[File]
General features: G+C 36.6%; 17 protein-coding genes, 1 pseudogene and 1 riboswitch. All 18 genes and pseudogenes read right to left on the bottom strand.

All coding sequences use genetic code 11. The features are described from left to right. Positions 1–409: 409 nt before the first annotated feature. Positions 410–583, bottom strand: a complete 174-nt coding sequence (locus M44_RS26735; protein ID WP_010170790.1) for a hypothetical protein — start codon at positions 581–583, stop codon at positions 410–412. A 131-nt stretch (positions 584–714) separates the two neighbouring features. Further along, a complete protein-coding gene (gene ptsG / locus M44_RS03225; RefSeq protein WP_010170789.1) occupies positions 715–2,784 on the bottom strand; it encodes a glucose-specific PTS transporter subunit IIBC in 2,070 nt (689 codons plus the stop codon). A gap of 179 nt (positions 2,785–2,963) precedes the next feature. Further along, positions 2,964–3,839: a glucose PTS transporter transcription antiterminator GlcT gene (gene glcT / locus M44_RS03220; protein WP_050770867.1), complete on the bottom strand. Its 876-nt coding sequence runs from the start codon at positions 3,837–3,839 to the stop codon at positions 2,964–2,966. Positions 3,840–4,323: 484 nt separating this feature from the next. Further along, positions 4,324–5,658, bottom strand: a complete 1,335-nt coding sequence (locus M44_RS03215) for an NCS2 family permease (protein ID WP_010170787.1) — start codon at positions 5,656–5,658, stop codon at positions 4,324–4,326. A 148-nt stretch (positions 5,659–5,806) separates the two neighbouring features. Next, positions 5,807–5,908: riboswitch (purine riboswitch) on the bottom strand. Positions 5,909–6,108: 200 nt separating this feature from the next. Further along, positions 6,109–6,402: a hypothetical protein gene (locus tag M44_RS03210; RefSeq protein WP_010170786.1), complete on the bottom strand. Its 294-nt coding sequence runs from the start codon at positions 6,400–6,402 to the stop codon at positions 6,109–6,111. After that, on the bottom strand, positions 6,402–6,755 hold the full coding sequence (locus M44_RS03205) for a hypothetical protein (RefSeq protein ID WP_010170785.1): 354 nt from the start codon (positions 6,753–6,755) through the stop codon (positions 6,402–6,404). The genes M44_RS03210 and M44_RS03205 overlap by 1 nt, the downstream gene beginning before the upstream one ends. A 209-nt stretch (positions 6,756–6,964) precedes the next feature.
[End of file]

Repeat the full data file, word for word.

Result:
General features: G+C 36.6%; 17 protein-coding genes, 1 pseudogene and 1 riboswitch. All 18 genes and pseudogenes read right to left on the bottom strand.

All coding sequences use genetic code 11. The features are described from left to right. Positions 1–409: 409 nt before the first annotated feature. Positions 410–583, bottom strand: a complete 174-nt coding sequence (locus M44_RS26735; protein ID WP_010170790.1) for a hypothetical protein — start codon at positions 581–583, stop codon at positions 410–412. A 131-nt stretch (positions 584–714) separates the two neighbouring features. Further along, a complete protein-coding gene (gene ptsG / locus M44_RS03225; RefSeq protein WP_010170789.1) occupies positions 715–2,784 on the bottom strand; it encodes a glucose-specific PTS transporter subunit IIBC in 2,070 nt (689 codons plus the stop codon). A gap of 179 nt (positions 2,785–2,963) precedes the next feature. Further along, positions 2,964–3,839: a glucose PTS transporter transcription antiterminator GlcT gene (gene glcT / locus M44_RS03220; protein WP_050770867.1), complete on the bottom strand. Its 876-nt coding sequence runs from the start codon at positions 3,837–3,839 to the stop codon at positions 2,964–2,966. Positions 3,840–4,323: 484 nt separating this feature from the next. Further along, positions 4,324–5,658, bottom strand: a complete 1,335-nt coding sequence (locus M44_RS03215) for an NCS2 family permease (protein ID WP_010170787.1) — start codon at positions 5,656–5,658, stop codon at positions 4,324–4,326. A 148-nt stretch (positions 5,659–5,806) separates the two neighbouring features. Next, positions 5,807–5,908: riboswitch (purine riboswitch) on the bottom strand. Positions 5,909–6,108: 200 nt separating this feature from the next. Further along, positions 6,109–6,402: a hypothetical protein gene (locus tag M44_RS03210; RefSeq protein WP_010170786.1), complete on the bottom strand. Its 294-nt coding sequence runs from the start codon at positions 6,400–6,402 to the stop codon at positions 6,109–6,111. After that, on the bottom strand, positions 6,402–6,755 hold the full coding sequence (locus M44_RS03205) for a hypothetical protein (RefSeq protein ID WP_010170785.1): 354 nt from the start codon (positions 6,753–6,755) through the stop codon (positions 6,402–6,404). The genes M44_RS03210 and M44_RS03205 overlap by 1 nt, the downstream gene beginning before the upstream one ends. A 209-nt stretch (positions 6,756–6,964) precedes the next feature.